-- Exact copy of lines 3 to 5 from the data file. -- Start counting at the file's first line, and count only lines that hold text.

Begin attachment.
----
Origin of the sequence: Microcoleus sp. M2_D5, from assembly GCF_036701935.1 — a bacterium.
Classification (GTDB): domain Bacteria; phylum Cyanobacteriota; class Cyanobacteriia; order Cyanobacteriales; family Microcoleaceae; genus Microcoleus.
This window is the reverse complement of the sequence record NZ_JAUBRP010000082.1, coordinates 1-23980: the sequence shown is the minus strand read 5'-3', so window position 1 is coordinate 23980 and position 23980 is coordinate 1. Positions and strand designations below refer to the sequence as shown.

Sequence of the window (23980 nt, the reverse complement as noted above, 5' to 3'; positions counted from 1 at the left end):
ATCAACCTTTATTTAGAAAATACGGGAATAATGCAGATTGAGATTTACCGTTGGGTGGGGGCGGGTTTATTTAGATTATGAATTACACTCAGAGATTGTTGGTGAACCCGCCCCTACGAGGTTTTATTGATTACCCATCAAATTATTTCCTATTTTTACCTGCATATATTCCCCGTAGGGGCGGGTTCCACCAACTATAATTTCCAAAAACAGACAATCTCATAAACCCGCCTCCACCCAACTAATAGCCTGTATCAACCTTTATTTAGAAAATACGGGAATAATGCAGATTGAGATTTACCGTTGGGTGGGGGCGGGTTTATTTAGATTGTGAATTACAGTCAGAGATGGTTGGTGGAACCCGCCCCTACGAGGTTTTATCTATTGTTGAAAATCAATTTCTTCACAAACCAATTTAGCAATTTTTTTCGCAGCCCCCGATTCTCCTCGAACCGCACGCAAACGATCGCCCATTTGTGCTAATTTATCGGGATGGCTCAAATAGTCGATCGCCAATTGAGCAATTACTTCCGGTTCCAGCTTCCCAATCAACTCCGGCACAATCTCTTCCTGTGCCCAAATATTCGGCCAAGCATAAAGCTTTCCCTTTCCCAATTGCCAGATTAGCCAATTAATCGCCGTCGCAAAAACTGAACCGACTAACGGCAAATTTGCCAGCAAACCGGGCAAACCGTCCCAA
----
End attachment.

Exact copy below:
This window is the reverse complement of the sequence record NZ_JAUBRP010000082.1, coordinates 1-23980: the sequence shown is the minus strand read 5'-3', so window position 1 is coordinate 23980 and position 23980 is coordinate 1. Positions and strand designations below refer to the sequence as shown.

Sequence of the window (23980 nt, the reverse complement as noted above, 5' to 3'; positions counted from 1 at the left end):
ATCAACCTTTATTTAGAAAATACGGGAATAATGCAGATTGAGATTTACCGTTGGGTGGGGGCGGGTTTATTTAGATTATGAATTACACTCAGAGATTGTTGGTGAACCCGCCCCTACGAGGTTTTATTGATTACCCATCAAATTATTTCCTATTTTTACCTGCATATATTCCCCGTAGGGGCGGGTTCCACCAACTATAATTTCCAAAAACAGACAATCTCATAAACCCGCCTCCACCCAACTAATAGCCTGTATCAACCTTTATTTAGAAAATACGGGAATAATGCAGATTGAGATTTACCGTTGGGTGGGGGCGGGTTTATTTAGATTGTGAATTACAGTCAGAGATGGTTGGTGGAACCCGCCCCTACGAGGTTTTATCTATTGTTGAAAATCAATTTCTTCACAAACCAATTTAGCAATTTTTTTCGCAGCCCCCGATTCTCCTCGAACCGCACGCAAACGATCGCCCATTTGTGCTAATTTATCGGGATGGCTCAAATAGTCGATCGCCAATTGAGCAATTACTTCCGGTTCCAGCTTCCCAATCAACTCCGGCACAATCTCTTCCTGTGCCCAAATATTCGGCCAAGCATAAAGCTTTCCCTTTCCCAATTGCCAGATTAGCCAATTAATCGCCGTCGCAAAAACTGAACCGACTAACGGCAAATTTGCCAGCAAACCGGGCAAACCGTCCCAA